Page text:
Casual lifestyle but lots to see and do in not-so-sleepy Seattle
By Li Anlan
Autumn in Seattle has its own special charm, even with periodic drizzle and sometimes nippy temperatures. The northwest Pacific city astride Puget Sound is a modern bustling economic and cultural center. It has had a boom- and-bust history, thriving for times on logging, furtrapping and the Klondike gold rush. In today’s world, it is more famous as the hometown of Microsoft, Boeing, Starbucks and Amazon.
Seattle got a boost in stature from the popular 1993 movie “Sleepless in Seattle.” It’s easy to be sleepless here because there is so much to explore.
After my flight from sunny Califor- nia on a Saturday in October, Seattle greeted me with raindrops. It’s not hard to see why the area is so green. Indeed, this is an environmentally friendly, metropolitan area of about 3.6 million people.
It’s a beautiful city to walk around, with the snowy peaks of the Cascade and Olympic mountains in the distance and firdraped hills and valleys hugging the foothills. The city itself is hilly, making the going on foot a bit arduous at times. The No. 1 landmark of Seattle is, without doubt, the Space Needle, built in 1962 for the World’s Fair. The observation tower can be reached to the top by elevator and it’s one of the busiest tourist hotspots in the city.
The deck offers a clear view of the city and to Mount Rainier and Mount Baker to the east. But if you want to take a photo of the Space Needle itself, the best spot in downtown Seattle is the observation deck on the 73rd floor of the Columbia Center, the tallest building in the state of Washington. For about US$15, you get a day pass to the skyview observatory that can be used to enter for as many times as you want on the day.
The morning I went up to the observation deck was very foggy. With such poor ground visibility, I didn’t have much hope of seeing much scenery.
I was wrong. Aloft, the fog was only patchy, playing hide-and-seek with the panoramic view. Every photo I took of the Space Needle that morning was framed differently because of the fog. In fact, I was surprised to find one man eagerly taking shots, telling me that fog is a rare site. He was right. Within an hour, the fog began dissipating, revealing more of the skyline, freeways, cruise ships in the harbor and the Great Wheel by the waterfront.
With the day pass, I returned to the Columbia Center before nightfall to see the dazzling night lights of the city. The only drawback of the observation deck is its thick glass, which makes it a bit more difficult to take photos, especially in the evening because of the reflections.
Another classic viewpoint of the Space Needle as part of Seattle’s skyline with Mount Rainier in the background is from Queen Anne Hill.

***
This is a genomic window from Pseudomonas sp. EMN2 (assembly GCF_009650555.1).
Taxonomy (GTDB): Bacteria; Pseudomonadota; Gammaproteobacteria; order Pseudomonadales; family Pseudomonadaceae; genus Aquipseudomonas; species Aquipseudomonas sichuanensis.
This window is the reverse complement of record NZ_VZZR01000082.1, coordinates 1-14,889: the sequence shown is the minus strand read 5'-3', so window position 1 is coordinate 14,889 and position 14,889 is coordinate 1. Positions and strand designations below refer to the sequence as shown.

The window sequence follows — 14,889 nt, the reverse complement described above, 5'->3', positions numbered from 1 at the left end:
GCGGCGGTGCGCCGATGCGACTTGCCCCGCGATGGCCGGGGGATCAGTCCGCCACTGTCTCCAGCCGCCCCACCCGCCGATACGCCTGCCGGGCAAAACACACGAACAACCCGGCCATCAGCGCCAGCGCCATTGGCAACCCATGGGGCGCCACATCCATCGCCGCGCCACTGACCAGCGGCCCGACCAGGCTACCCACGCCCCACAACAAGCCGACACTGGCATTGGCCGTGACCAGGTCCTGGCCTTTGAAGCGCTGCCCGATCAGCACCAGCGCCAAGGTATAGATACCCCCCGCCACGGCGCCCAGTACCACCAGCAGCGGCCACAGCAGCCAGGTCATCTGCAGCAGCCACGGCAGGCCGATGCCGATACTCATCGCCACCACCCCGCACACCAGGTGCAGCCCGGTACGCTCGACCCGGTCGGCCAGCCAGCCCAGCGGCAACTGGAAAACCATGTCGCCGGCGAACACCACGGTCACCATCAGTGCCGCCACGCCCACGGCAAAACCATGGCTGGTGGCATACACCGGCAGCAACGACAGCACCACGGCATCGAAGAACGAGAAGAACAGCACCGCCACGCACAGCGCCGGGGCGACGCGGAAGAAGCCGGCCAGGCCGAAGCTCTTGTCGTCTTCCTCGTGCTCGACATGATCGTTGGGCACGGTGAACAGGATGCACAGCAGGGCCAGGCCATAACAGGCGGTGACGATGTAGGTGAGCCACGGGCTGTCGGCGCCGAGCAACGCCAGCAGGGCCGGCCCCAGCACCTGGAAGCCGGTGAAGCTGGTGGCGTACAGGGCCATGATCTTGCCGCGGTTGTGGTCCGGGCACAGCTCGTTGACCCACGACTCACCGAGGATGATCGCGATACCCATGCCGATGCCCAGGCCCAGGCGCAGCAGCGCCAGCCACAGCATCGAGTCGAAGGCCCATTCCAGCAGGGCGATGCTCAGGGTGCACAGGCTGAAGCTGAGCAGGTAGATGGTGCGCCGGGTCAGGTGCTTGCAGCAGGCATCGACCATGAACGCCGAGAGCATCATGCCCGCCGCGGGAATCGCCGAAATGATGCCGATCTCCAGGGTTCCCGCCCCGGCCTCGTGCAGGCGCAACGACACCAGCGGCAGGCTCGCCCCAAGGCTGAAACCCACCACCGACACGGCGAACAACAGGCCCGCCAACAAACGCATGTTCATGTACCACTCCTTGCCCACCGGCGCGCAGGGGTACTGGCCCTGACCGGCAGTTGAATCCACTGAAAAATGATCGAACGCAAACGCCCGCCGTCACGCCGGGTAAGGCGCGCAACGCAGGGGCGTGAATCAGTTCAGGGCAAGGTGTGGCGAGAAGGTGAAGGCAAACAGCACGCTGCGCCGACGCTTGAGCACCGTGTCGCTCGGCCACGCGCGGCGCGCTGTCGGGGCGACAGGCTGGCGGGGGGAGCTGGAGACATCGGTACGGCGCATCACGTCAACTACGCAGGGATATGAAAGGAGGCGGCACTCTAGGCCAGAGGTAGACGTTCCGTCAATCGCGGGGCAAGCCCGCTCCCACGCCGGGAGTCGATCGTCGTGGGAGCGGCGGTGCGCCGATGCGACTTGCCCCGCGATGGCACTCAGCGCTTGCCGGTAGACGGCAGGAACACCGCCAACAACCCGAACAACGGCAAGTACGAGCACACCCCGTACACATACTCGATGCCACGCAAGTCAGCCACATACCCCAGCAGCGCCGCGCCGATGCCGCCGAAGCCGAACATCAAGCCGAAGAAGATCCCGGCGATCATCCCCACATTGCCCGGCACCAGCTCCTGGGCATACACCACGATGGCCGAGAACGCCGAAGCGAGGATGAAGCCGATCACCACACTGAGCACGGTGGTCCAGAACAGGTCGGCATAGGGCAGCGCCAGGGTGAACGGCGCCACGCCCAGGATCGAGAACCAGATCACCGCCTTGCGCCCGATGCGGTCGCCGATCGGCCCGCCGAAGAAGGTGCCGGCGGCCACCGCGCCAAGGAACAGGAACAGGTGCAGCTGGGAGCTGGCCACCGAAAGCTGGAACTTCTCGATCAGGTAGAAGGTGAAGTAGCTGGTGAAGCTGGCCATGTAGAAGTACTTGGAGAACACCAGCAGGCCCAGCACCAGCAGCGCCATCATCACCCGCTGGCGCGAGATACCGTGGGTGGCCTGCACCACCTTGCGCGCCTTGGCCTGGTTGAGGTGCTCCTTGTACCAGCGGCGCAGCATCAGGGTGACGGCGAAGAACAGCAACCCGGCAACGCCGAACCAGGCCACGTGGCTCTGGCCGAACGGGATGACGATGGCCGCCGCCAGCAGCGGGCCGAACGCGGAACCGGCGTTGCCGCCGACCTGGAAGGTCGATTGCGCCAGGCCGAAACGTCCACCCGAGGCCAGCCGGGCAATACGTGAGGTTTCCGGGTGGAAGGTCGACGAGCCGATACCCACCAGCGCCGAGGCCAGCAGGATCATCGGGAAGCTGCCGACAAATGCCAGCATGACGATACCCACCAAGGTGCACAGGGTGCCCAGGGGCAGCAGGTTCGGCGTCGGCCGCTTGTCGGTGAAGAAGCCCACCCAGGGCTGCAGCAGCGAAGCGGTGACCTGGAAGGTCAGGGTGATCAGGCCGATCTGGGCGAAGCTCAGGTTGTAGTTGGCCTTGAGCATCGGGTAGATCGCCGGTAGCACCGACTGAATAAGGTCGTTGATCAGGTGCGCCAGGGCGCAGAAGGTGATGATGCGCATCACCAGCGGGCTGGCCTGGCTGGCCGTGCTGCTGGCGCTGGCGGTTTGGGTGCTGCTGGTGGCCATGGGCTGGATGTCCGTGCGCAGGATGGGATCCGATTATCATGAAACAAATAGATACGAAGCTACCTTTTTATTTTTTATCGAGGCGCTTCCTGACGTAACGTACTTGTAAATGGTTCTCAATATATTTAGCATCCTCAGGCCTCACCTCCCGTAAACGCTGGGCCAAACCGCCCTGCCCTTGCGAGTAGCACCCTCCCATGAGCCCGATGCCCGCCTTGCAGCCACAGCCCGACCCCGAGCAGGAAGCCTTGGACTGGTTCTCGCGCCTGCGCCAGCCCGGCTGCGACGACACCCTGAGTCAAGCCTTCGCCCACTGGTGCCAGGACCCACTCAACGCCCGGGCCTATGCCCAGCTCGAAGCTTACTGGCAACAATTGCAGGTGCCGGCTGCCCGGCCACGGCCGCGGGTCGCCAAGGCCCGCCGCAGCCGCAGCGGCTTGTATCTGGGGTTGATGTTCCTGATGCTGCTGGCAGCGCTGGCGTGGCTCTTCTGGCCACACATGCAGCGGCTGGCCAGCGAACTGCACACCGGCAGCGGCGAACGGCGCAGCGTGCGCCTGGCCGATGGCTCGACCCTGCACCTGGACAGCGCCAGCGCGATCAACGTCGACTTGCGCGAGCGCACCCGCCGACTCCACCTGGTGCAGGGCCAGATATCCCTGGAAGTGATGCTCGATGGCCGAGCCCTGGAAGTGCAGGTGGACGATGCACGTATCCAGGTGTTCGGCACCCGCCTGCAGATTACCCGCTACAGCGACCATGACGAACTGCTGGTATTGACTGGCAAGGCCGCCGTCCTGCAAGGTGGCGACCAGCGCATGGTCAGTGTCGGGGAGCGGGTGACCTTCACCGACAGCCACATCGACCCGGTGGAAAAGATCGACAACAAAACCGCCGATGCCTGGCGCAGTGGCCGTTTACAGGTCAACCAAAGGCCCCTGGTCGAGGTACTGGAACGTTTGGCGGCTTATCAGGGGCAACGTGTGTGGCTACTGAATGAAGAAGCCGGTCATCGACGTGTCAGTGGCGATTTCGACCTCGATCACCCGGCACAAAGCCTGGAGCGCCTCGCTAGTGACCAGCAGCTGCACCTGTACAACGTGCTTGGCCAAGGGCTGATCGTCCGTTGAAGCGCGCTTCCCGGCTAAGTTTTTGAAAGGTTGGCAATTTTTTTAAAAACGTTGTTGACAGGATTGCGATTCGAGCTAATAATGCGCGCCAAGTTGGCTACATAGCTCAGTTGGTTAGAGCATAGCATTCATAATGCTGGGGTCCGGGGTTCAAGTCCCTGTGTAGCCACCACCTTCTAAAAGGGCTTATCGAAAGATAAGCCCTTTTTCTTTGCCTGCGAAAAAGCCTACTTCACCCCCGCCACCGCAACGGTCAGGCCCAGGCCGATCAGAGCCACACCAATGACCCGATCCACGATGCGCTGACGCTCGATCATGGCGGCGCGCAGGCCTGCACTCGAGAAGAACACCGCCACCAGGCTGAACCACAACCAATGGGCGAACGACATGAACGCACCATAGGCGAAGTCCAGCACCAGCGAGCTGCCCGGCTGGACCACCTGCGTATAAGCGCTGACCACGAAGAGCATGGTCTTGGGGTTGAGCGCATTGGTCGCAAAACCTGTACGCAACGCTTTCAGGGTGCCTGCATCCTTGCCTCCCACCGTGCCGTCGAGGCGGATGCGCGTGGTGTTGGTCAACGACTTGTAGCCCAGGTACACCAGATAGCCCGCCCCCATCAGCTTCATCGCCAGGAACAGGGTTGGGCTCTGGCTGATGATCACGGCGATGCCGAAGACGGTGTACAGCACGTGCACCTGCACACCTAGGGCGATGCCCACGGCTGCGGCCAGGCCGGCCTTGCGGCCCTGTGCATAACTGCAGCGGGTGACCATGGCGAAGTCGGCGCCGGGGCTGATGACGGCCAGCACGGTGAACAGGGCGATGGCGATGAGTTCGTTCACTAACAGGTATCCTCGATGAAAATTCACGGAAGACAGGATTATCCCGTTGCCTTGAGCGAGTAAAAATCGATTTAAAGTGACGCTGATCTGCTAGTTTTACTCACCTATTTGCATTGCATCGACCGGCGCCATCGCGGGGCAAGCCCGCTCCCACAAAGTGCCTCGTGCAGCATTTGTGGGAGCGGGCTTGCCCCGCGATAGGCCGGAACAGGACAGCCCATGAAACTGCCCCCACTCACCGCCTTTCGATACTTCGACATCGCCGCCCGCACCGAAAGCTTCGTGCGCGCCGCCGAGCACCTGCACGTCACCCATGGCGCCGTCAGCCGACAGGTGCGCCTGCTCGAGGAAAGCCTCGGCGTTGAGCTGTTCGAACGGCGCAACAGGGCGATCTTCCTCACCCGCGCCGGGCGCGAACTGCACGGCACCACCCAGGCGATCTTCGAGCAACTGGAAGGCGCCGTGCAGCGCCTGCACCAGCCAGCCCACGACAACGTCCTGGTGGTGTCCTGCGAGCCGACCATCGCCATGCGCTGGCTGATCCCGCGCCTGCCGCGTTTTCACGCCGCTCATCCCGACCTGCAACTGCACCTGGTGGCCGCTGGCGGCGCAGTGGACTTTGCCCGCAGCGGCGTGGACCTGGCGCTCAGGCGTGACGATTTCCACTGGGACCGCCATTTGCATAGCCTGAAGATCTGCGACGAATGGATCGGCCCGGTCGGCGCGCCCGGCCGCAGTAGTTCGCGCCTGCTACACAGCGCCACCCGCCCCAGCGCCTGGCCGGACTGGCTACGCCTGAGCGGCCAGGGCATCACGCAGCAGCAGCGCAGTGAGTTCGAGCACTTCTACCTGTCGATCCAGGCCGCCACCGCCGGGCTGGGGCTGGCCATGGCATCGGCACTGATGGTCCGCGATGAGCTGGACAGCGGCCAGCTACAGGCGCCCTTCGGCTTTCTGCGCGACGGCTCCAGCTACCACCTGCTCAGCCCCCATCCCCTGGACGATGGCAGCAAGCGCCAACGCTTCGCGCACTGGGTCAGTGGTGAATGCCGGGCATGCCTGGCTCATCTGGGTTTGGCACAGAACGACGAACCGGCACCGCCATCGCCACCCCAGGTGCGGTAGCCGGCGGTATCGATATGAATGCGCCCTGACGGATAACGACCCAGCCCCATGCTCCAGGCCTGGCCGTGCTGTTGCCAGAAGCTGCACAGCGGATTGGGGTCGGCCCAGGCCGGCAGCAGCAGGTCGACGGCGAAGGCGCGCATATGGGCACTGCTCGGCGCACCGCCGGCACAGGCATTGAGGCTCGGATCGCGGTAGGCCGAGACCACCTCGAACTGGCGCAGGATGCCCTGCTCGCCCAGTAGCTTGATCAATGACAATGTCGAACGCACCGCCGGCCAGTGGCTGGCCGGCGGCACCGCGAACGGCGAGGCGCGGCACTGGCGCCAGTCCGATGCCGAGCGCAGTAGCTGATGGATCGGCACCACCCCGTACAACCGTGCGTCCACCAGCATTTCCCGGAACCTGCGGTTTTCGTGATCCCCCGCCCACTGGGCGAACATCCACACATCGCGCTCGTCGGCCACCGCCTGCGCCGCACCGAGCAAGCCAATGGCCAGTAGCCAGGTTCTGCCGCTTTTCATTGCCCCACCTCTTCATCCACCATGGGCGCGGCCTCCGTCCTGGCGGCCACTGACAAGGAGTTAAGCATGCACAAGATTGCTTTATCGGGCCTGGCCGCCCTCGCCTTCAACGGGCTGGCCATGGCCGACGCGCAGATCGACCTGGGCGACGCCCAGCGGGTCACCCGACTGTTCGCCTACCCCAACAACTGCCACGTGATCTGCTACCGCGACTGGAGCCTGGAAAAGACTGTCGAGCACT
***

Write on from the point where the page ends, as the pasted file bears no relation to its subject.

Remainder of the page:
There’s a lot of construction going on in Seattle, including redevelopment of the old Alaskan Way Viaduct that has been carrying traffic since the 1950s and the waterfront area. Roads in some areas are blocked by all the work.
On the other side of Seattle, away from the heavy industrial setting, is nature at its finest. For people who are really into outdoor activities, coming to Seattle in spring or summer to spend a few days hiking the mountains or biking in beautiful countryside is a must-do item on the checklist.
The misty and moist air of the city is filled with the aroma of coffee. Seattle prides itself as “the coffee capital.” Starbucks outlets are seen on almost every street corner in downtown Seattle.
The original Starbucks coffee shop sits at Pike Place Market and is tiny and crowded. That doesn’t keep hardcore Starbucks fans from wanting a coffee at the place where it all started. The special Pike Place Market mugs are found only at this Starbucks, but the coffee doesn’t taste any different from every other Starbucks in the world. The Pike Place Market is one of the most famous farmers’ markets in the world. Overlooking Elliott Bay, the market has both the fishy smells of fresh the waterfront is a top-rated restau- rant, famous for its crab and shrimp. Fresh seafood like snow crab, King crab, Dungeness crab, clams and mussels are steamed with bold spices then mixed with corn, potatoes and sausages. The bucket-full of goodies is then poured right onto the table. A wooden mallet and board are provided to crack the hard crab shells. Zeitgeist Kunst & Kaffee on South Jackson Avenue is an art coffee shop in the heart of Pioneer Square that opened in 1997. With a high ceiling and large open area, the shop exhibits art- works on the walls. It serves very good, strong coffees. A lot of people bring their laptops to work in the comfort- able ambience. Some people come here to wait for trains from Seattle Union Station.
As a traveler, it’s easy to blend in with the casual lifestyle of Seattle. When you are through filling up on coffee and snacks, you can wander along the piers amid squawking seagulls or catch a Seahawks football game at CenturyLink Field.
There’s an old joke that says: “It only rains twice a year in Seattle — from August through April and from May through July.” But even if you need an umbrella, this city is a treat to visit.